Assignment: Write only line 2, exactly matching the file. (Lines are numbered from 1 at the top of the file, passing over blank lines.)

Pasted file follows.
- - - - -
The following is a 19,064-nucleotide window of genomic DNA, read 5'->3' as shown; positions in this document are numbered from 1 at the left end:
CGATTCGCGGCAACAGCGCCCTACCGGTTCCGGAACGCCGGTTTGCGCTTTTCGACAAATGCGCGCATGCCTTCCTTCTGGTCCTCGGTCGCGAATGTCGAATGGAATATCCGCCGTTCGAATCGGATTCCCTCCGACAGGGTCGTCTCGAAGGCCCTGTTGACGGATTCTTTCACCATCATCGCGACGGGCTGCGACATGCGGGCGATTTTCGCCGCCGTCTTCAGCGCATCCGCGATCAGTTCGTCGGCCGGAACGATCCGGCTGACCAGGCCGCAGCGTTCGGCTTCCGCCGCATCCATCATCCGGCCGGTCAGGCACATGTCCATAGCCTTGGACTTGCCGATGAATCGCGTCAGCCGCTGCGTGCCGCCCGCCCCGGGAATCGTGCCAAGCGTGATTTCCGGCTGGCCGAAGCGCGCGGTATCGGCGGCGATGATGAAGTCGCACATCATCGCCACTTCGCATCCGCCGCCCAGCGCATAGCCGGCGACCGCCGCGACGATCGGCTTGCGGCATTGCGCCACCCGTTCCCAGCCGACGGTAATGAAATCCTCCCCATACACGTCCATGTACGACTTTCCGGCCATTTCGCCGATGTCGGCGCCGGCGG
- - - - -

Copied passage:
CGATTCGCGGCAACAGCGCCCTACCGGTTCCGGAACGCCGGTTTGCGCTTTTCGACAAATGCGCGCATGCCTTCCTTCTGGTCCTCGGTCGCGAATGTCGAATGGAATATCCGCCGTTCGAATCGGATTCCCTCCGACAGGGTCGTCTCGAAGGCCCTGTTGACGGATTCTTTCACCATCATCGCGACGGGCTGCGACATGCGGGCGATTTTCGCCGCCGTCTTCAGCGCATCCGCGATCAGTTCGTCGGCCGGAACGATCCGGCTGACCAGGCCGCAGCGTTCGGCTTCCGCCGCATCCATCATCCGGCCGGTCAGGCACATGTCCATAGCCTTGGACTTGCCGATGAATCGCGTCAGCCGCTGCGTGCCGCCCGCCCCGGGAATCGTGCCAAGCGTGATTTCCGGCTGGCCGAAGCGCGCGGTATCGGCGGCGATGATGAAGTCGCACATCATCGCCACTTCGCATCCGCCGCCCAGCGCATAGCCGGCGACCGCCGCGACGATCGGCTTGCGGCATTGCGCCACCCGTTCCCAGCCGACGGTAATGAAATCCTCCCCATACACGTCCATGTACGACTTTCCGGCCATTTCGCCGATGTCGGCGCCGGCGG